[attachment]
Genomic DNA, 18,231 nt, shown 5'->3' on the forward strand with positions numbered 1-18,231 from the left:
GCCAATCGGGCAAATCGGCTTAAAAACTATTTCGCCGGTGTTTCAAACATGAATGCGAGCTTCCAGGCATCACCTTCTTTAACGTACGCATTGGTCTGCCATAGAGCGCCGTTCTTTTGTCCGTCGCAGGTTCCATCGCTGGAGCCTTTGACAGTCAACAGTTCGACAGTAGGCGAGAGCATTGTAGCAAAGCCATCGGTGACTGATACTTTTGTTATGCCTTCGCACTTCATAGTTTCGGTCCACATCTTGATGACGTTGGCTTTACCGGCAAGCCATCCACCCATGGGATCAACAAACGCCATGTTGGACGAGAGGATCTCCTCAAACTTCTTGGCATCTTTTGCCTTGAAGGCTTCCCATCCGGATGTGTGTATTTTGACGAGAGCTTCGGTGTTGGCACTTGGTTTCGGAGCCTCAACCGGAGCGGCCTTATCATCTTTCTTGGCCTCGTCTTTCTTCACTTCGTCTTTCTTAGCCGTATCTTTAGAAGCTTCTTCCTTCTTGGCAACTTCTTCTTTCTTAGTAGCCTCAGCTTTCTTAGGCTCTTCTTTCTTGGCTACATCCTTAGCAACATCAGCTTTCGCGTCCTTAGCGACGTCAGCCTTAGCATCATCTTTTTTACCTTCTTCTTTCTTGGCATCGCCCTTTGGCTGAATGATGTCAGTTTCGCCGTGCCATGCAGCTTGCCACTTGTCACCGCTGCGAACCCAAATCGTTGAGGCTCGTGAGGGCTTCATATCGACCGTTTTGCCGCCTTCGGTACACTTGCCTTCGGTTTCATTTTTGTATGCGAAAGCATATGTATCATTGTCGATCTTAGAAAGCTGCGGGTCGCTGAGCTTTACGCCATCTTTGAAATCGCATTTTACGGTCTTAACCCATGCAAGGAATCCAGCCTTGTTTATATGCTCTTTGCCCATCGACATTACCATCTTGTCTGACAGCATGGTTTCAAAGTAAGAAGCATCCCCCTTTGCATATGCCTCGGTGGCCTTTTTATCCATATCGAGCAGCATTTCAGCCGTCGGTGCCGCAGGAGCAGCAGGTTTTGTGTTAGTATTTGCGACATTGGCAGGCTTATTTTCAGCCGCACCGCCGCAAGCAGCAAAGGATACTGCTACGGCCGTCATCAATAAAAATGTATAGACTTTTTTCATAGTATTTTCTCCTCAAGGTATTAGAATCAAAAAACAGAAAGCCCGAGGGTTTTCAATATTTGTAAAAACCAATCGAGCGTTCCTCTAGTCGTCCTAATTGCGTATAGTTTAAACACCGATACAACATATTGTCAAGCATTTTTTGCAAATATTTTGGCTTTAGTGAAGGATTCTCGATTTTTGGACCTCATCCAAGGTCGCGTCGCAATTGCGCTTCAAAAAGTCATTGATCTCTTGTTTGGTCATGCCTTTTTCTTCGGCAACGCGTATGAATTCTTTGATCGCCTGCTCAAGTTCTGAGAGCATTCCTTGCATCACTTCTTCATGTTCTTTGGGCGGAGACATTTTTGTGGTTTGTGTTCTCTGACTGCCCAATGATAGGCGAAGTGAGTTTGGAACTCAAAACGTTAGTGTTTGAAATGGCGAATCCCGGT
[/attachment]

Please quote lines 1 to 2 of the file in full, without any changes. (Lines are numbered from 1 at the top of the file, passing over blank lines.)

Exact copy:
Genomic DNA, 18,231 nt, shown 5'->3' on the forward strand with positions numbered 1-18,231 from the left:
GCCAATCGGGCAAATCGGCTTAAAAACTATTTCGCCGGTGTTTCAAACATGAATGCGAGCTTCCAGGCATCACCTTCTTTAACGTACGCATTGGTCTGCCATAGAGCGCCGTTCTTTTGTCCGTCGCAGGTTCCATCGCTGGAGCCTTTGACAGTCAACAGTTCGACAGTAGGCGAGAGCATTGTAGCAAAGCCATCGGTGACTGATACTTTTGTTATGCCTTCGCACTTCATAGTTTCGGTCCACATCTTGATGACGTTGGCTTTACCGGCAAGCCATCCACCCATGGGATCAACAAACGCCATGTTGGACGAGAGGATCTCCTCAAACTTCTTGGCATCTTTTGCCTTGAAGGCTTCCCATCCGGATGTGTGTATTTTGACGAGAGCTTCGGTGTTGGCACTTGGTTTCGGAGCCTCAACCGGAGCGGCCTTATCATCTTTCTTGGCCTCGTCTTTCTTCACTTCGTCTTTCTTAGCCGTATCTTTAGAAGCTTCTTCCTTCTTGGCAACTTCTTCTTTCTTAGTAGCCTCAGCTTTCTTAGGCTCTTCTTTCTTGGCTACATCCTTAGCAACATCAGCTTTCGCGTCCTTAGCGACGTCAGCCTTAGCATCATCTTTTTTACCTTCTTCTTTCTTGGCATCGCCCTTTGGCTGAATGATGTCAGTTTCGCCGTGCCATGCAGCTTGCCACTTGTCACCGCTGCGAACCCAAATCGTTGAGGCTCGTGAGGGCTTCATATCGACCGTTTTGCCGCCTTCGGTACACTTGCCTTCGGTTTCATTTTTGTATGCGAAAGCATATGTATCATTGTCGATCTTAGAAAGCTGCGGGTCGCTGAGCTTTACGCCATCTTTGAAATCGCATTTTACGGTCTTAACCCATGCAAGGAATCCAGCCTTGTTTATATGCTCTTTGCCCATCGACATTACCATCTTGTCTGACAGCATGGTTTCAAAGTAAGAAGCATCCCCCTTTGCATATGCCTCGGTGGCCTTTTTATCCATATCGAGCAGCATTTCAGCCGTCGGTGCCGCAGGAGCAGCAGGTTTTGTGTTAGTATTTGCGACATTGGCAGGCTTATTTTCAGCCGCACCGCCGCAAGCAGCAAAGGATACTGCTACGGCCGTCATCAATAAAAATGTATAGACTTTTTTCATAGTATTTTCTCCTCAAGGTATTAGAATCAAAAAACAGAAAGCCCGAGGGTTTTCAATATTTGTAAAAACCAATCGAGCGTTCCTCTAGTCGTCCTAATTGCGTATAGTTTAAACACCGATACAACATATTGTCAAGCATTTTTTGCAAATATTTTGGCTTTAGTGAAGGATTCTCGATTTTTGGACCTCATCCAAGGTCGCGTCGCAATTGCGCTTCAAAAAGTCATTGATCTCTTGTTTGGTCATGCCTTTTTCTTCGGCAACGCGTATGAATTCTTTGATCGCCTGCTCAAGTTCTGAGAGCATTCCTTGCATCACTTCTTCATGTTCTTTGGGCGGAGACATTTTTGTGGTTTGTGTTCTCTGACTGCCCAATGATAGGCGAAGTGAGTTTGGAACTCAAAACGTTAGTGTTTGAAATGGCGAATCCCGGT